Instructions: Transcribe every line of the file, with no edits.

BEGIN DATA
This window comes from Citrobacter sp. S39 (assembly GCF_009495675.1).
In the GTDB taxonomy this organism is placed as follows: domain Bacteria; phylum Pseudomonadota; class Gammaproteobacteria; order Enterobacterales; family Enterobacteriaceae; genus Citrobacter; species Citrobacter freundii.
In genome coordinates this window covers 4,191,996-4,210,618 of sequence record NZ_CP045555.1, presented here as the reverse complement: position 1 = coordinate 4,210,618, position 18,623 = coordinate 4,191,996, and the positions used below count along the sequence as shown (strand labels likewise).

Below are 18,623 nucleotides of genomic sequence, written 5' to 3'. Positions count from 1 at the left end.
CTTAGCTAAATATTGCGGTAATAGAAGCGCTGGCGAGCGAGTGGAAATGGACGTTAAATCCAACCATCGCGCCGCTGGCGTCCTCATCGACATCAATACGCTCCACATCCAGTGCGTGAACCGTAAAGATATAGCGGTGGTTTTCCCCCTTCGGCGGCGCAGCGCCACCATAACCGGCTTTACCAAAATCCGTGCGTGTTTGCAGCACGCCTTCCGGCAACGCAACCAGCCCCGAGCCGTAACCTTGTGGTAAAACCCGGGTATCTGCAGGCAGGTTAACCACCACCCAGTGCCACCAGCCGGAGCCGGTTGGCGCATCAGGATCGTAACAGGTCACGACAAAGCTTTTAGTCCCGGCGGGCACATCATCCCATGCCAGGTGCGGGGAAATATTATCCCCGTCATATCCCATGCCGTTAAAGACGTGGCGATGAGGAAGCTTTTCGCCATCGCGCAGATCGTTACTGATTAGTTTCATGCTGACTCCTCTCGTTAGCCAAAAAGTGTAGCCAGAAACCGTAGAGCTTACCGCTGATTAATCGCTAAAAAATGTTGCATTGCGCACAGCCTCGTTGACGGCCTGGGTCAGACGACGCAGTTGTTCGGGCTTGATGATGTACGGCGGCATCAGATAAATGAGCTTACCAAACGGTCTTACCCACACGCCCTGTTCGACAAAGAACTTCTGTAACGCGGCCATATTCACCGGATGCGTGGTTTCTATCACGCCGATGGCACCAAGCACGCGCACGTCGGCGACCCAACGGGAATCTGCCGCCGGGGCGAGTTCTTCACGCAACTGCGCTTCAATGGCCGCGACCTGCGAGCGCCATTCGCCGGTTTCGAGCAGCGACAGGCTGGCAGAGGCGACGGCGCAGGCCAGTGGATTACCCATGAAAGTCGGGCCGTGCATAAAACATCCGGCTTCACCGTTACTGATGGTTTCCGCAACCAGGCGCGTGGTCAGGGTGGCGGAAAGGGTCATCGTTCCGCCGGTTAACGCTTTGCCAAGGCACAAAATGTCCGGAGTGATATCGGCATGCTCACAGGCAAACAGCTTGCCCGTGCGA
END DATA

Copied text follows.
This window comes from Citrobacter sp. S39 (assembly GCF_009495675.1).
In the GTDB taxonomy this organism is placed as follows: domain Bacteria; phylum Pseudomonadota; class Gammaproteobacteria; order Enterobacterales; family Enterobacteriaceae; genus Citrobacter; species Citrobacter freundii.
In genome coordinates this window covers 4,191,996-4,210,618 of sequence record NZ_CP045555.1, presented here as the reverse complement: position 1 = coordinate 4,210,618, position 18,623 = coordinate 4,191,996, and the positions used below count along the sequence as shown (strand labels likewise).

Below are 18,623 nucleotides of genomic sequence, written 5' to 3'. Positions count from 1 at the left end.
CTTAGCTAAATATTGCGGTAATAGAAGCGCTGGCGAGCGAGTGGAAATGGACGTTAAATCCAACCATCGCGCCGCTGGCGTCCTCATCGACATCAATACGCTCCACATCCAGTGCGTGAACCGTAAAGATATAGCGGTGGTTTTCCCCCTTCGGCGGCGCAGCGCCACCATAACCGGCTTTACCAAAATCCGTGCGTGTTTGCAGCACGCCTTCCGGCAACGCAACCAGCCCCGAGCCGTAACCTTGTGGTAAAACCCGGGTATCTGCAGGCAGGTTAACCACCACCCAGTGCCACCAGCCGGAGCCGGTTGGCGCATCAGGATCGTAACAGGTCACGACAAAGCTTTTAGTCCCGGCGGGCACATCATCCCATGCCAGGTGCGGGGAAATATTATCCCCGTCATATCCCATGCCGTTAAAGACGTGGCGATGAGGAAGCTTTTCGCCATCGCGCAGATCGTTACTGATTAGTTTCATGCTGACTCCTCTCGTTAGCCAAAAAGTGTAGCCAGAAACCGTAGAGCTTACCGCTGATTAATCGCTAAAAAATGTTGCATTGCGCACAGCCTCGTTGACGGCCTGGGTCAGACGACGCAGTTGTTCGGGCTTGATGATGTACGGCGGCATCAGATAAATGAGCTTACCAAACGGTCTTACCCACACGCCCTGTTCGACAAAGAACTTCTGTAACGCGGCCATATTCACCGGATGCGTGGTTTCTATCACGCCGATGGCACCAAGCACGCGCACGTCGGCGACCCAACGGGAATCTGCCGCCGGGGCGAGTTCTTCACGCAACTGCGCTTCAATGGCCGCGACCTGCGAGCGCCATTCGCCGGTTTCGAGCAGCGACAGGCTGGCAGAGGCGACGGCGCAGGCCAGTGGATTACCCATGAAAGTCGGGCCGTGCATAAAACATCCGGCTTCACCGTTACTGATGGTTTCCGCAACCAGGCGCGTGGTCAGGGTGGCGGAAAGGGTCATCGTTCCGCCGGTTAACGCTTTGCCAAGGCACAAAATGTCCGGAGTGATATCGGCATGCTCACAGGCAAACAGCTTGCCCGTGCGA